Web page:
“We want everyone in those threads who have experienced sexualized violence to know that if you report what you’ve experienced to our Special Victims Unit detectives, you will be listened to, you will be treated with respect, and you will be believed,” reads a statement from police.

“If you do think that you may want to consider a criminal process, it is important to know that for potential future court processes, it is best that you provide your statement to the police prior to speaking to any media outlets or posting details of your story publicly on social media. This is to ensure that your statement belongs to you and you only.”

The Instagram account of a man identified as the artist has been taken down.

To speak to a detective, call the non-emergency line at 250-995-7654 and select extension 1 for the report desk. Or, reach out to the Victoria Sexual Assault Centre at 250-383-3232, if you aren’t sure about getting in touch with police.

Editor’s note: The screenshots in this article have been edited to hide the name of the tattoo artist because he has not been charged. 

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New book echoes conference on classics, media theory | Cornell Chronicle – Cornell Chronicle

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A new edited volume, “Classics and Media Theory,” features participants from a Cornell media studies conference exploring the interactions between media and antiquity.

The book, in the Oxford University Press “Classical Presences” series, gathers expert analysis from scholars engaging with myriad aspects of classical Greece and Rome, with a variety of interdisciplinary perspectives from fields including classical literature, art history, cultural studies, film studies, media theory and media history.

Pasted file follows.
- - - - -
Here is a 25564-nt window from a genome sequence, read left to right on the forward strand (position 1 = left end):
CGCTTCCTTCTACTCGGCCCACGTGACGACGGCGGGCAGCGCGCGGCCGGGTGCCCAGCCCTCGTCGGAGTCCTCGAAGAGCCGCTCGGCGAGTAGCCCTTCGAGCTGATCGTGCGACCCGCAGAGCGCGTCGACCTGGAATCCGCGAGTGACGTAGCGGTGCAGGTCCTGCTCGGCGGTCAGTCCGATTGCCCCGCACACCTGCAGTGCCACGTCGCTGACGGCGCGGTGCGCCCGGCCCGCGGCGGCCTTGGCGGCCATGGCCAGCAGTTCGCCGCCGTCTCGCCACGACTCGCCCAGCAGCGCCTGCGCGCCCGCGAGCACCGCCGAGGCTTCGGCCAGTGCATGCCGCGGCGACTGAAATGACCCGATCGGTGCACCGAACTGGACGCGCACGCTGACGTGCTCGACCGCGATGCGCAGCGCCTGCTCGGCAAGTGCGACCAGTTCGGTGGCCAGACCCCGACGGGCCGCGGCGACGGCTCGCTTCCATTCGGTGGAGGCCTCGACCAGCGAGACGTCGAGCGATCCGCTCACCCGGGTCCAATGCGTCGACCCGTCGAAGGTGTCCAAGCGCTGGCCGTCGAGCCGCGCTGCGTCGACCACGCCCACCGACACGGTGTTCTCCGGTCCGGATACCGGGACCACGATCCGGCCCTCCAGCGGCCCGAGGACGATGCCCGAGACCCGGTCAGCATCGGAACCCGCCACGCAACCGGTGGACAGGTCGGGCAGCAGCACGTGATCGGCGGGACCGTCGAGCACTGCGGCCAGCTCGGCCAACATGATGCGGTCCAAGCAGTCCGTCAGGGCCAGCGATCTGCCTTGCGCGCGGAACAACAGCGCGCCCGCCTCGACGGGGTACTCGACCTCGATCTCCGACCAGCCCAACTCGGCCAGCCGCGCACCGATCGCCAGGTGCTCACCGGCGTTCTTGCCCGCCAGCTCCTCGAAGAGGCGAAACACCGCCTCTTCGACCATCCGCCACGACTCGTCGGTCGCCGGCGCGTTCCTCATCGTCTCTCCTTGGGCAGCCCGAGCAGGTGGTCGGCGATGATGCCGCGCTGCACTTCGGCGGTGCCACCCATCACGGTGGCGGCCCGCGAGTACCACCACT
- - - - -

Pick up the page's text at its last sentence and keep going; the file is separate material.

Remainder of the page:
The contributors include Verity Platt, professor of classics and the history of art and visual studies in the College of Arts and Sciences.

Revolving around issues of philosophy, cultural history, literature, aesthetics and epistemology, the volume highlights interactions between classical studies and media theory, why they matter and how they can be developed further. The book also explores the implications of the study of media for the study of culture, including the processes of cultural production and reception; and it encourages scholarly attention to media in the study of Greco-Roman antiquity.

The volume highlights several emergent fields within media studies ranging from cultural techniques to media archaeology; the persistence of Greco-Roman paradigms across different strands of media theory; and the conceptual underpinnings of cultural practices in the transformation of ancient Greece and Rome into “classics.”

Platt has joined researcher Till Heilmann and media studies professor Jens Schroeter of the University of Bonn, and the book’s editor, Pantelis Michelakis, reader in classics at the University of Bristol, to establish a network for the study of media and the premodern.

All participated in the international conference “Siren Echoes: Sound, Image, and the Media of Antiquity,” presented by the Media Studies Initiative on campus in November 2019.

Themes and topics at the two-day conference included “Antiquity in Media Theory,” “Sounds of the Anthropocene,” “Media Pathologies,” “Genealogies of the Image,” “Sacred Resonances” and “Image, Medium and Light.” The event “was a huge success,” said Jeremy Braddock, associate professor of English.

Michelakis, a Greek literature and classical theater scholar, organized a similar conference in Bristol, which also provided content for the book.

“Although the ancient world has played an important role in media theory, especially in scholarship on orality and literacy, ‘media studies’ tends to be associated with the technologies of the industrial and computer age,” Platt said.

There are many scholars at Cornell who focus on “modes of transmission, communication and reproduction in the premodern world and later cultural reception,” she said, “all of which can be put into fruitful dialogue with scholars focused on more contemporary issues.”

A second Cornell conference, “Media Objects,” planned for March 2020, was to feature content ranging from film screenings and internet art to architectural installations, exhibitions and digital collections.

Postponed due to the coronavirus pandemic, the conference will be staged during the 2020-21 academic year as a series of virtual panels, lectures and related events, Braddock said, with plans to culminate in an event in fall 2021 at the Herbert F. Johnson Museum of Art. A follow-up to “Siren Echoes” in spring 2021 is also a possibility, Platt said.